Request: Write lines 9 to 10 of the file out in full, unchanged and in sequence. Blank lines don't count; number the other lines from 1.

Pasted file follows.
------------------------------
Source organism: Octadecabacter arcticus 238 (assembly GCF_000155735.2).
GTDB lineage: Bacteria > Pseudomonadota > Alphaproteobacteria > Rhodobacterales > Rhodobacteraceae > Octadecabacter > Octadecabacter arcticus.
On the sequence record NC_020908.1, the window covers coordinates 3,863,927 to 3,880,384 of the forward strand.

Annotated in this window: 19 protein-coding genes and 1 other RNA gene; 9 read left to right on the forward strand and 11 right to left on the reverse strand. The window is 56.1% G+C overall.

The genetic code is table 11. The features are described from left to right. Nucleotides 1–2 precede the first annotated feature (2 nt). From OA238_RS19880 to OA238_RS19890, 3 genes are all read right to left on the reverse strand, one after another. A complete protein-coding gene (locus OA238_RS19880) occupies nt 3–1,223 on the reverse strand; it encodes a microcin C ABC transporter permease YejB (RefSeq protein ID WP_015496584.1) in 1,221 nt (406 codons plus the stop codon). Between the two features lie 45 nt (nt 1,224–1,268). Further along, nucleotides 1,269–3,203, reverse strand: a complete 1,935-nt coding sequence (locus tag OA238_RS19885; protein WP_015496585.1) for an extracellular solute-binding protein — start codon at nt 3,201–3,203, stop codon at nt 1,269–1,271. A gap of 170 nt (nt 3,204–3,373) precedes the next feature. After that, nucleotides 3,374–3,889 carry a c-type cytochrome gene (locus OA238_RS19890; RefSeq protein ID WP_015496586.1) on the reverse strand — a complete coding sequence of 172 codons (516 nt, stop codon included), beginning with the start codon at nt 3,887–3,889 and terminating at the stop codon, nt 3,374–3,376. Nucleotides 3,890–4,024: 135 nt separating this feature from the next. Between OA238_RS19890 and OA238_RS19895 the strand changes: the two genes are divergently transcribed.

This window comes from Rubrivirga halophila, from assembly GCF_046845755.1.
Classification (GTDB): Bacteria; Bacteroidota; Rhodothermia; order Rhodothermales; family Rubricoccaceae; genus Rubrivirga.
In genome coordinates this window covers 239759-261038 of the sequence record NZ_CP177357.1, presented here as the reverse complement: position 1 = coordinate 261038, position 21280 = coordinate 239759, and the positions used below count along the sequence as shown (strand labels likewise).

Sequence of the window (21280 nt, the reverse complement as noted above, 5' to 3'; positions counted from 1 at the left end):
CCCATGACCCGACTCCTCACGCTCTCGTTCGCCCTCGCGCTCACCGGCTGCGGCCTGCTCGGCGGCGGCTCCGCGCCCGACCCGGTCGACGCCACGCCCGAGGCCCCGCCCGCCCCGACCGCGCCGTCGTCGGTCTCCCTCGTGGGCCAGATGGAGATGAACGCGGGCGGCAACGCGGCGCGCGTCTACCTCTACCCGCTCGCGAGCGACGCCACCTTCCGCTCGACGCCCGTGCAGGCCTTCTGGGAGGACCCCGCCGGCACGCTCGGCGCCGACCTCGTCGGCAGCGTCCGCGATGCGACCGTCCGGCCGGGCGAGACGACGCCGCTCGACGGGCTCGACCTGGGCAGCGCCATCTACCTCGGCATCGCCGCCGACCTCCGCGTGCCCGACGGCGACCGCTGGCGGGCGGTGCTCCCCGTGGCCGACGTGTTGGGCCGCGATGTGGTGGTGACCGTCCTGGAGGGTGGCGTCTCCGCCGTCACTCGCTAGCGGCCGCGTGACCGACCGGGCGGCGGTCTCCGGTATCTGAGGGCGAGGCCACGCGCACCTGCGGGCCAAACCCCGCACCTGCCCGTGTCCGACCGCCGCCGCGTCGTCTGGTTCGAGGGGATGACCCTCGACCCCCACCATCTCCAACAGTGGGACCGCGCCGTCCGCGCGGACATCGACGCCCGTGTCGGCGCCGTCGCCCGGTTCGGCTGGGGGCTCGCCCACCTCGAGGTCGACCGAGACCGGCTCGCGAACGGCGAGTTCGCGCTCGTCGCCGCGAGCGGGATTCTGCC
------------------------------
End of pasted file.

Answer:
Sequence of the window (21280 nt, the reverse complement as noted above, 5' to 3'; positions counted from 1 at the left end):
CCCATGACCCGACTCCTCACGCTCTCGTTCGCCCTCGCGCTCACCGGCTGCGGCCTGCTCGGCGGCGGCTCCGCGCCCGACCCGGTCGACGCCACGCCCGAGGCCCCGCCCGCCCCGACCGCGCCGTCGTCGGTCTCCCTCGTGGGCCAGATGGAGATGAACGCGGGCGGCAACGCGGCGCGCGTCTACCTCTACCCGCTCGCGAGCGACGCCACCTTCCGCTCGACGCCCGTGCAGGCCTTCTGGGAGGACCCCGCCGGCACGCTCGGCGCCGACCTCGTCGGCAGCGTCCGCGATGCGACCGTCCGGCCGGGCGAGACGACGCCGCTCGACGGGCTCGACCTGGGCAGCGCCATCTACCTCGGCATCGCCGCCGACCTCCGCGTGCCCGACGGCGACCGCTGGCGGGCGGTGCTCCCCGTGGCCGACGTGTTGGGCCGCGATGTGGTGGTGACCGTCCTGGAGGGTGGCGTCTCCGCCGTCACTCGCTAGCGGCCGCGTGACCGACCGGGCGGCGGTCTCCGGTATCTGAGGGCGAGGCCACGCGCACCTGCGGGCCAAACCCCGCACCTGCCCGTGTCCGACCGCCGCCGCGTCGTCTGGTTCGAGGGGATGACCCTCGACCCCCACCATCTCCAACAGTGGGACCGCGCCGTCCGCGCGGACATCGACGCCCGTGTCGGCGCCGTCGCCCGGTTCGGCTGGGGGCTCGCCCACCTCGAGGTCGACCGAGACCGGCTCGCGAACGGCGAGTTCGCGCTCGTCGCCGCGAGCGGGATTCTGCC